Why Bone Stock you ask?!

 I haven’t always been an advocate for homemade chicken, fish and beef stock. I was one of those who just bought the chicken and beef stock in the paper containers and granules in the jars.

I use stock for everything soups, sauces, and I replace water for stock when cooking rice. The list goes on. But one day a few years ago … I realized I was spending soooo much money on store-bought stock that there had to be another way … a less exepensive way … so I researched and found many recipes for homemade stocks.

Looking at stock from a culinary perspective, I said, “yep … homemade is best and the least expensive.” I got to tweaking my stock recipes to make it the very best I could. While doing so, I realized that not only was I making it homemade, I was able to control the ingredients I served my family, especially the salt. Nothing was going to waste. I saved money on my grocery budget and used the best homemade stock available to us. Win Win, right?!

I continued to research the benefits of homemade stock from a nutritional standpoint not a culinary standpoint.  Well, slap me silly … you know the stuff really has many health benefits?!

 
You remember how Grandma always brought you chicken soup when you were down with a cold … well “Grandmas do know best” … science validates what our grandmothers already knew. Rich homemade chicken broths help cure colds. Bone stock contains minerals in a form the body can absorb easily:

  • Calcium
  • Magnesium
  • Phosphorus
  • Silicon
  • Sulphur, and
  • Trace minerals.*
OMG! If you continue to research there are many, many other health benefits that bone stocks provide us, “It also contains the broken down material from cartilage and tendons–stuff like chondroitin sulphates and glucosamine, now sold as expensive supplements for arthritis and joint pain…*” Now, readers, we have a Slam Dunk!
There are tons of bone stock recipes on the internet and, yes, you can follow one to a tee or you can tweak and adjust to your family’s taste but essentially it all starts with bones and water simmered very low over a period of time. You can add leftover vegetable scrapes, garlic or spices to make your stocks your own. You can even use chicken feet and cow’s hooves, heads and tails, I haven’t actually used the feet and body parts. I just can’t get past all those body parts floating around … but that’s not to say that I won’t eventually make it a kitchen science project! When I do, you can bet that I will be sharing my experiment! Until then, dear readers, I’m sticking to bones.
Oh, okay, I hear ya .. how do you store your beautiful stocks, you ask? Storing stocks are as simple as straining the liquid, cooling it, pouring it into a freezer safe container and your done!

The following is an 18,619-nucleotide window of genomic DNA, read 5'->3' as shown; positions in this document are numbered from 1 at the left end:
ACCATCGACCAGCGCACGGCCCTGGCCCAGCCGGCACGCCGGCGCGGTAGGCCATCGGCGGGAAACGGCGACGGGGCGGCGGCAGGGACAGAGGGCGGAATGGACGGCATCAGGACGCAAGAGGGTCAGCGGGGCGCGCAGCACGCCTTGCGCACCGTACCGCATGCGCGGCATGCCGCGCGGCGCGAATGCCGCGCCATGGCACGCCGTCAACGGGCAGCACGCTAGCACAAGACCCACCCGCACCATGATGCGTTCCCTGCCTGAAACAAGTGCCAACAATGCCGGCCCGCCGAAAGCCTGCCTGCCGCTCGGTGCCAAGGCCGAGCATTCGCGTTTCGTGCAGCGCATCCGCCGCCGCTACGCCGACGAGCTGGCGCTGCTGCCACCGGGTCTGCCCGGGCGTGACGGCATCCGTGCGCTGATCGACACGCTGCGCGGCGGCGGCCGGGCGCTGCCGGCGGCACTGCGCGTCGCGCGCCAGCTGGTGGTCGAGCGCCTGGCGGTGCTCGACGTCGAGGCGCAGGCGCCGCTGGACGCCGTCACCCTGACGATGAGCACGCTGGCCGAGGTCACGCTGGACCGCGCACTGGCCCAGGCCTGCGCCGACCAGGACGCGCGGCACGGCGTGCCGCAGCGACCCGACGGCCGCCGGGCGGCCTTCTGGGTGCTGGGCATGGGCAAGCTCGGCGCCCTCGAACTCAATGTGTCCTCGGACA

Another great storage tip, pour the cooled stock in ice cube trays and storing the cubes in a plastic freezer bag for when you just need to add a little extra flavor. Simple as that … homemade stock ready for you any time you need it!

My favorite way to make a large batch of stock is to use my crock pot. Put all your ingredients in the crock pot and turn on low. Let this simmer for 24 hours up to 72 hours. This makes the best stock. It allows time for the bone marrow and tendons to congeal which produces the highest level of collagen which is essential to joint health.

Here are some terrific resources for your researching pleasure:

    Do you make homemade stocks?

    See you in the comments,

    Mrs. R
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    6 thoughts on “Why Bone Stock you ask?!

    1. Karyl Henry says:

      I started making veggie broth about a year ago, and have never looked back. You are so right…it's great to know exactly what's going into the broth, and a huge money saver. Next time I go to the butcher I'm asking for marrow bones so I can make that next.

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    2. Mrs R says:

      Hi Karyl! I haven't used marrow bones for broth yet. But I plan too! It seems every time I'm at the butcher they are out of them. I'm going to call ahead next time and have them save some for me. I have read that marrow bones really produces a very nutritious broth … I'm in! Thanks for stopping by!

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    3. Leigh says:

      I love this! I do indeed make “junk stock” from bones and veggie trimmings, simmering it low and slow in the crock pot. Besides freezing, I also preserve my stock with my pressure canner. Thanks for sharing this at the Healthy Living Link Party!
      Blessings, Leigh

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    4. Mrs R says:

      Hi Leigh! I have never used a pressure canner. Can I blow it up lol if so maybe I should just stick to freezing lol. Hubby took my old pressure cooker away from me. Told me I was dangerous to the neighborhood 🙂 Thank for stopping by!

      Like

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